• 20. FIGURE 4 Percentage of subjects with anti-PRP antibody concentrations above the specified cutoff aftercompletion of primary vaccination (after dose 3), before and 1 month after the fourth dose (before and after dose 4) American Academy of Pediatrics, 127.6: 1375-84 20
  • 21. Reactogenicity and Safety Results• Most Common solicited local and general symptoms: – Injection site pain and irritability• Injection site redness and swelling tended to increase with additional vaccinations – Irritability, drowsiness, and loss of appetite did not• Reports of at least 1 serious adverse event: – 5.2% of subjects in HibMenCY group – 6.2% of subjects in Hib group American Academy of Pediatrics, 127.6: 1375-84 21
  • 22. TABLE 1GSK [Highlights of Prescribing information], 2012 22
  • 23. Discussion• Reached the noninferiority criteria in terms of immunogenicity to licensed Hib vaccines• Showed robust immune responses of MenC and MenY antigens• HibMenCY could be another source of Hib vaccine – 3 doses of HibMenCY induced anti-PRP responses that were significantly higher than those of Hib-TT American Academy of Pediatrics, 127.6: 1375-84 23
  • 24. Disscussion• HibMenCY showed to have a safety profile that was similar to licensed Hib-TT and Hib- OMP vaccines• Fewer local reaction than licensed vaccines – May be related to decreased TT or lower PRP in the HibMenCY vaccine American Academy of Pediatrics, 127.6: 1375-84 24
  • 25. Limitations• Number of evaluable subjects (695) was lower than planned (920)• Investigators were not blinded due to them assigning causality for adverse events – Possible bias and systemic failure to attribute AE to investigational vaccine American Academy of Pediatrics, 127.6: 1375-84 25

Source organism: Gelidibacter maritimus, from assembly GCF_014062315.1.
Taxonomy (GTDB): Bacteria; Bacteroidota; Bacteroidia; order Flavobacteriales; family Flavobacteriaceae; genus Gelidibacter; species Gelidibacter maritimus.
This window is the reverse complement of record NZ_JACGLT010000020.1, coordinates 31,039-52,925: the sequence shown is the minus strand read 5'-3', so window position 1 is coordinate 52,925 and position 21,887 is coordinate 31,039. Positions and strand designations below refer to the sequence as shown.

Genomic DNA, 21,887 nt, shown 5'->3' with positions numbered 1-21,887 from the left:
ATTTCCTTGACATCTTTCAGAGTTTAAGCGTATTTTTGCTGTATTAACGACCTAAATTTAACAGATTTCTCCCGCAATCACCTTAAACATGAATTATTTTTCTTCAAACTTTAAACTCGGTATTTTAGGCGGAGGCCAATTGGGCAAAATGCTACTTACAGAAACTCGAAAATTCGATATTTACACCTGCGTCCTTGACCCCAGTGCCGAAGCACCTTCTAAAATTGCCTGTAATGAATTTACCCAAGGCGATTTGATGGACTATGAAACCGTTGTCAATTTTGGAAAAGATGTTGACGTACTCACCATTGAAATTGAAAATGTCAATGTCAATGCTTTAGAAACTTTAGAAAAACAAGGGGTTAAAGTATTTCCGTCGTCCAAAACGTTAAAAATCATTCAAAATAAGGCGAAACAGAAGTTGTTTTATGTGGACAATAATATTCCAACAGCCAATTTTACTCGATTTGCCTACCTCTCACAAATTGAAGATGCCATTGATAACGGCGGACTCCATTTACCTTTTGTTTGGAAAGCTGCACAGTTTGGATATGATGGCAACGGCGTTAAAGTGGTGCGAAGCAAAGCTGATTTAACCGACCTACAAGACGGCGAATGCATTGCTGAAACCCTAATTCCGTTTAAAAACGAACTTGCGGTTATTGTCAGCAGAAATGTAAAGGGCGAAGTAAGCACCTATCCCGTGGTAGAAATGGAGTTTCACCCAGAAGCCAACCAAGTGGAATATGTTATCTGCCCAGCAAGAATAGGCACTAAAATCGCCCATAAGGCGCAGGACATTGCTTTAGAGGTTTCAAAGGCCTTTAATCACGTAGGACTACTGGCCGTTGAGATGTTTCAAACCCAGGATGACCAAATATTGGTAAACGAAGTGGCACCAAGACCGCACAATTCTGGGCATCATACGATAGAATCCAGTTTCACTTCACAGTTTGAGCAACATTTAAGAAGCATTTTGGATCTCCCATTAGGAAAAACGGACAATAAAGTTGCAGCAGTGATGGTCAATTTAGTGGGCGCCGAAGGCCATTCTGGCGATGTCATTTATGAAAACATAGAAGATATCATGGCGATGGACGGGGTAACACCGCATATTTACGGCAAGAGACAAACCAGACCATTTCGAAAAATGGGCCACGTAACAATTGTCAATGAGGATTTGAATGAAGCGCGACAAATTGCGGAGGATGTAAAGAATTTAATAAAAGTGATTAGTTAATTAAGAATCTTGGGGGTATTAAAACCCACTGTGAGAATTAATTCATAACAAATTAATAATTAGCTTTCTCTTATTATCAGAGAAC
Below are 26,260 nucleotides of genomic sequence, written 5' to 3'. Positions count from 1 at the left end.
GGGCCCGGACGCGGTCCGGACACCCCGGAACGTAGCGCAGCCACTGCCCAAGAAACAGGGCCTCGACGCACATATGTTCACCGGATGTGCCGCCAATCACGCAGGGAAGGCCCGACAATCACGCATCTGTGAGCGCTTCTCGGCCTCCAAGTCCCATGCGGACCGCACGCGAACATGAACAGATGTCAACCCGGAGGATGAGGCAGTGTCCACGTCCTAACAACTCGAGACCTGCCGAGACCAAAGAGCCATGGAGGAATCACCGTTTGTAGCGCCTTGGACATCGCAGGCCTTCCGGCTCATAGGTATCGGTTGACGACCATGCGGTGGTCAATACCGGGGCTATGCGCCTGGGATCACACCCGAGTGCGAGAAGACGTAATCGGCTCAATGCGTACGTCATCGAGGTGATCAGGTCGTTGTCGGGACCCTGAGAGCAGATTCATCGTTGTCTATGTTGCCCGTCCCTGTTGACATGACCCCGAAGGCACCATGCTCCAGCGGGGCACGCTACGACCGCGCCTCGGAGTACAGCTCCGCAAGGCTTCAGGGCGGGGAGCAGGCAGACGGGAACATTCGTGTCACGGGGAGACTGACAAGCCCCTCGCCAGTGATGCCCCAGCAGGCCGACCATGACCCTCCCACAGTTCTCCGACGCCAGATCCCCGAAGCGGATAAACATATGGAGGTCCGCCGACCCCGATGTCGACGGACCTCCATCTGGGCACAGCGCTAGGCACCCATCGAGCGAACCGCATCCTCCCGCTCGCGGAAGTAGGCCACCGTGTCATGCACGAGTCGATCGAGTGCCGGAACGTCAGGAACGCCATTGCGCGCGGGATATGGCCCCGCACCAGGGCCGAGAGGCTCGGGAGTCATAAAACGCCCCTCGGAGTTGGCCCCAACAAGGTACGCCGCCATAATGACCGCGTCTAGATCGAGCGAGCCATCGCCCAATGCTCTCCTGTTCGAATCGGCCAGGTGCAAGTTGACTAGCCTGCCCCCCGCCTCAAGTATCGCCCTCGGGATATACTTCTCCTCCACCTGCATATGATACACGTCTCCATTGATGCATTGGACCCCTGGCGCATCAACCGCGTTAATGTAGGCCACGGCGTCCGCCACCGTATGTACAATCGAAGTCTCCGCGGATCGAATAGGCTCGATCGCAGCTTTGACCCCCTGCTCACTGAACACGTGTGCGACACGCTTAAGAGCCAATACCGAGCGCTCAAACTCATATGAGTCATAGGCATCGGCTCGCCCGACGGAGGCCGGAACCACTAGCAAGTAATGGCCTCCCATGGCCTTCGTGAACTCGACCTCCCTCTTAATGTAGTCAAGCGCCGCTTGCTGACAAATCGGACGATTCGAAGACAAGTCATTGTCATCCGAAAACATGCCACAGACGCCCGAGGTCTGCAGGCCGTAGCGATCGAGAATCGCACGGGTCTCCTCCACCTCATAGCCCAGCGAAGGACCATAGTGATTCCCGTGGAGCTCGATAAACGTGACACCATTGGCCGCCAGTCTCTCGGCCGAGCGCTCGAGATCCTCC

• 26. Conclusion• MenC and MenY serogroups most often cause invasive meningococcal disease in the US• Highest burden is infants and young children• HibMenCY Vaccine – highly immunogenic and noninferiority – Safety profile comparable licensed Hib vaccines – May be effective in preventing invasive meningococcal diseases – Decreases shot burden American Academy of Pediatrics, 127.6: 1375-84 26
  • 27. ResourcesBryant, Kristina A., et al. (2011). Immunogenicity and Safety of H influenzae Type-b-N meningitidis C/Y Conjugate Vaccine in Infants. Pediatrics, 127.6 . 1375-84. Retrieved June 16, 2012, from http://www.ncbi.nlm.nih.gov/pubmed/21624883Cohn, Amanda, & Jackson, Michael. (2012). Meningococcal Disease. Retrieved July 9, 2012, from http://wwwnc.cdc.gov/travel/yellowboock/2012/chapter3-infectious-diseases- related-to-travel/meningococcal-disease.htmIllinois Department of Public Health. (2007). Meningococcal Disease. Retrieved July 9, 2012, from http://www.idph.state.il.us/public/hb/hbmenin.htmGlaxoSmithKline. (2012). GSK Receives FDA Approval for Menhibrix [Press Release]. Retrieved July 9, 2012, from http://www.gsk.com/media/pressreleases/2012/2012- pressrelease-1134059.htmGlaxoSmithKline. (2012). Highlights of Prescribing Information. Retrieved July 17, 2012, from http://us.gsk.com/products/assets/us_menhibrix.pdfGlaxoSmithKline (2012). Results Summaries: Haemophilus Influenza Type b, Meningococcal CY-TT Conjugate Vaccine. Retrieved June 16, 2012, from http://www.gsk-clinicalregister.com/ 27